Of course, visiting the Wikipedia page meant that I learned that the term Brown Ale doesn’t really mean anything except the colour, because apparently there are a variety of styles of Brown Ale.

This one looks dark, surprisingly so for a 2.8% beer (yes, I’m sure the colour isn’t related to alcohol content, but it’s a link that seems to linger in my mind). I expect it to be nutty, but it isn’t; the aroma is pretty mild. On first taste, it’s creamy and sweet, with a slightly ‘toasted’ feel to it. Quite a good beer, but a little too sweet for me. It gets a 6.

Craft beer advent calendar 12: Wintery Wonder Ale

I like the look of this ale, even if it annoys me slightly that they didn’t call it “Winter Wonder Ale” (perhaps there was a copyright infringement to worry about). It evokes the feel and look of something a bit old school and looking at it, it does look like a heavy duty, warming ale to have on a cold winter’s eve.

Well, it’s 2 degrees outside as I write this, so it’s time to try out this 3.8% ale. It’s very, very dark, almost like a porter (am I using that word right?) or certainly similar to a stout – it even has a slightly thick feel to it.

It’s rich and malty on the nose, and promises a bit of wintery-spice (or maybe it’s just good marketing); and the first sip makes me think of stout again. It’s heavy and nice, and does make a good winter’s evening drink. I give it an even 7 (again).

Kat’s thoughts

Wow, it’s very dark. [Long pause with various faces] Like the last one, it doesn’t have a fruity taste, but I can’t work out what taste it has. I don’t like this one either.

Craft beer advent calendar 11: Yardbird Pale Ale

Tonight’s ale is again from Greene King, and it looks like a pretty balanced one, with a golden colour. In fact. it almost looks rather like a lager. On the nose, interestingly, is a hint of white wine-type aromas – maybe grass and citrus fruit? – and a gentle feel.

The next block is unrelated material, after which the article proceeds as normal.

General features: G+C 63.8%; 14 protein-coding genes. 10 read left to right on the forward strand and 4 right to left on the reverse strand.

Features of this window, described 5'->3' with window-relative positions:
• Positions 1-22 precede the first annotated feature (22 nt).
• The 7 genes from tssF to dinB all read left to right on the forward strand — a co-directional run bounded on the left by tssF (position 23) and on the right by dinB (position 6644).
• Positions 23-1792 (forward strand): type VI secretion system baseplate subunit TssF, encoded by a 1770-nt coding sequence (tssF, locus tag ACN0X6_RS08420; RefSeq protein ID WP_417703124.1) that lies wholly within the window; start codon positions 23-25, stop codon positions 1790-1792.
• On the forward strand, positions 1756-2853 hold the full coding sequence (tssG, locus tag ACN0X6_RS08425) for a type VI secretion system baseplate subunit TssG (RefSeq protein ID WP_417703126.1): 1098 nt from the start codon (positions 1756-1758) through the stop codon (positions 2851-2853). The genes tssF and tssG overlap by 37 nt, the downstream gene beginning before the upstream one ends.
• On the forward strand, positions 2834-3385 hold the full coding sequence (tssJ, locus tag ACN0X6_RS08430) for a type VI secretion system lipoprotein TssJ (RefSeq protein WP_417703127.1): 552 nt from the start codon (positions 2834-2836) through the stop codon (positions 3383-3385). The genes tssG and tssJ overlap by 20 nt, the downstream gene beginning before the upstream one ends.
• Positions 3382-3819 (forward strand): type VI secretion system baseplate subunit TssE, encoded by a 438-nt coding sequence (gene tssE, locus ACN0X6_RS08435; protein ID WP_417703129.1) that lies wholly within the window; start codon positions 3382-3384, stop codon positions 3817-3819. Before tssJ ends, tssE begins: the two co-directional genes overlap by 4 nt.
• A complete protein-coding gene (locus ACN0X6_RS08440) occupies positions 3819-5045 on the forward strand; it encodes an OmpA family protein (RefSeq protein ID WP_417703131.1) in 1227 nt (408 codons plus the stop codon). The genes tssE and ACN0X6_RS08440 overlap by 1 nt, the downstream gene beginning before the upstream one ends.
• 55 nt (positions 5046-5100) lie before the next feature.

On tasting it is really subtle but in a good way, not a watery way. It’s a 4% pale ale with a bit of character, but not in a bold way (which is contrary to how it describes itself.And I have no idea what a Yardbird is, or why there is a treble clef on the label. It gets a 7.

Kat’s thoughts

Not very fizzy; it’s light in colour but has quite a strong taste that I don’t like. It’s quite bitter and not fruity.

Craft beer advent calendar 10: Meantime Yakima Red

Well here was me thinking incorrectly that Meantime was a London-based brewery. Turns out that it is, but it doesn’t just do British-grown beer. The Yakima Red, despite sounding like a species of Japanese tree, is in fact a deeply rust coloured beer from hops grown in Washington State to produce a 4.1% beer.

It’s got a pretty hoppy aroma to it, and does rather feel like it’s got ‘craft beer’ written all over it (not literally). At first and following tastes it does have a strong hop body to it, although it doesn’t overwhelm you; it has enough of other things going on (a bit of grapefruit and other citrus).

It grows on me as I drink it to the point where I think I’ll give it a 7.5 (the first of the advent calendar beers to breach 7). I do like it and wouldn’t mind finding some more of this around if it were available and not too expensive!